Despite that, El Niño is probably not on the table this season.
“Our best guess is that we probably won’t have El Niño conditions for the peak of the hurricane season in the Atlantic,” Klotzbach said.
Stronger El Niños tend to correspond to less active hurricane seasons because the warmer water in the eastern Pacific produces more shear winds and stronger low-level winds in the Caribbean Sea that can tear through hurricanes and systems that try to develop. They can also cause shipwreck movement over at least part of the Atlantic basin, which also suppresses tropical cyclones.
What does this mean for the United States?
A record 11 storms made landfall in the United States in 2020, including six hurricanes: Hanna, Isaias, Laura, Sally, Delta and Zeta.
(AFTER: Laura, the entire Greek alphabet retired after the 2020 hurricane season)
That’s well above the average of one to two affected hurricanes each season, according to NOAA’s Hurricane Research Division.
“We project an above-average probability of major hurricanes making landfall along the continental United States and in the Caribbean,” Klotzbach said. “As with all hurricane seasons, coastal residents are reminded that it only takes a hurricane that makes landfall to make it an active season for them. They should prepare in the same way for each. season, regardless of the planned activity. “
Despite the peak season of 2020, there is not necessarily a strong correlation between the number of storms or hurricanes and landings in the United States in any given season. One or more of the named storms expected to develop this season could hit the United States, if any.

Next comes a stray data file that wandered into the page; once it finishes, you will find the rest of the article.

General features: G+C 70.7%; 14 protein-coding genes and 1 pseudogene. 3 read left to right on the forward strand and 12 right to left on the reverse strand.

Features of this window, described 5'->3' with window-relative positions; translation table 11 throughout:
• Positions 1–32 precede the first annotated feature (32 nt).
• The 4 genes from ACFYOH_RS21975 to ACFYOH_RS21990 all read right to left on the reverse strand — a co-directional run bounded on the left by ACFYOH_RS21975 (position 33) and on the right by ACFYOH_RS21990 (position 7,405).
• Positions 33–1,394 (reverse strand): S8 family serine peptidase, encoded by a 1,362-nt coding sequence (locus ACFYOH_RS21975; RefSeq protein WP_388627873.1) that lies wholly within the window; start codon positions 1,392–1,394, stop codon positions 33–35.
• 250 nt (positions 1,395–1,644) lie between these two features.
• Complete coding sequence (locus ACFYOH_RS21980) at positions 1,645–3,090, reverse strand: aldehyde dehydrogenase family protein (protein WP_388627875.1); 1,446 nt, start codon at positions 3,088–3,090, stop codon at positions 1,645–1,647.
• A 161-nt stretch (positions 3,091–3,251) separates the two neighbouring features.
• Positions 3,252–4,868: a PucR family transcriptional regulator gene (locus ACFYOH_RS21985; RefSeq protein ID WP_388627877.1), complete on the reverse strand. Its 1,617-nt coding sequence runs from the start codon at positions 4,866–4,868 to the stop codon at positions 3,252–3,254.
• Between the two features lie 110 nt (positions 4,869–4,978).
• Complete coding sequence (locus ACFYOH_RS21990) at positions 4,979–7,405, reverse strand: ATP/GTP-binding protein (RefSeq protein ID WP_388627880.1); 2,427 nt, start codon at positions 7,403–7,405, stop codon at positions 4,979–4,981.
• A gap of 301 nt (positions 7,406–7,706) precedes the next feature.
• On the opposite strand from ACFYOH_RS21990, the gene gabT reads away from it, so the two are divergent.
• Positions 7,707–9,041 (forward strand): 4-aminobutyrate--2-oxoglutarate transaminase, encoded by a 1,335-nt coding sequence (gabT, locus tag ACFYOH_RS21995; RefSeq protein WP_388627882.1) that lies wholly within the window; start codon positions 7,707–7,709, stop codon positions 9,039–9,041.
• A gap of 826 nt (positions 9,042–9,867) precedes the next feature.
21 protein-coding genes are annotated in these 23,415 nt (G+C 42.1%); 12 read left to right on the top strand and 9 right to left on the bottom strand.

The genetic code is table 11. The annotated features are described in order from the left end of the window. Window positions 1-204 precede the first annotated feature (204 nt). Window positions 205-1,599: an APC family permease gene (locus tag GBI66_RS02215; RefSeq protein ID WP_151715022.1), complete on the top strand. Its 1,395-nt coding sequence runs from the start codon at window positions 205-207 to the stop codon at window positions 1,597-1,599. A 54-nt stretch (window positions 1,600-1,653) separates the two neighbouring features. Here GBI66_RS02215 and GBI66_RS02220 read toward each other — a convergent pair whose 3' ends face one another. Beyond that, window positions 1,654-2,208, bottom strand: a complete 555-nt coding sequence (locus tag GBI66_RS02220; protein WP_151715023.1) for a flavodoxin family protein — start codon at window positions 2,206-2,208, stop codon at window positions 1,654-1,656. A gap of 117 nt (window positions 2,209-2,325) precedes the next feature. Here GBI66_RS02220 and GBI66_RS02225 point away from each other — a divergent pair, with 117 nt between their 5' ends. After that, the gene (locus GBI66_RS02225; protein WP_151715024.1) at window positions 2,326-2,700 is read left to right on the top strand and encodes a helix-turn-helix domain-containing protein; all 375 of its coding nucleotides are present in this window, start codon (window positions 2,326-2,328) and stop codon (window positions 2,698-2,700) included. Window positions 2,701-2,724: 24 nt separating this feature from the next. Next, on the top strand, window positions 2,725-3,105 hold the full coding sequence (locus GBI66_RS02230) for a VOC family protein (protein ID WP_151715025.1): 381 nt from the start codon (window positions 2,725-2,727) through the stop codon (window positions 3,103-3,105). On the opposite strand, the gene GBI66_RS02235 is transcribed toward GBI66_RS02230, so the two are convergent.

Some past hurricane seasons have been inactive but have included at least one notable landing.
The 1992 season produced only six named storms and one subtropical storm. However, one of those named storms was Hurricane Andrew, which devastated South Florida as a Category 5 hurricane.
In 1983 there were only four named storms, but one of them was Alicia. The Category 3 hurricane hit the Houston-Galveston area and killed almost as many people there (21) as Andrew in South Florida (26).
In contrast, the 2010 Atlantic season was very active, with 19 named storms and 12 hurricanes. Despite the high number of storms that year, no hurricane and a single tropical storm made landfall in the United States
In other words, a season can produce many storms but have little impact, or produce few storms and have one or more hitting the US coast with a major impact.
The bottom line is that it is impossible to know for sure whether an American hurricane will occur this season. Keep in mind that even a weak tropical storm hitting the United States can have major impacts, especially if it moves slowly and its precipitation triggers flooding.
The main journalistic mission of The Weather Company is to report on the latest weather news, the environment and the importance of science in our lives. This story does not necessarily represent the position of our parent company, IBM.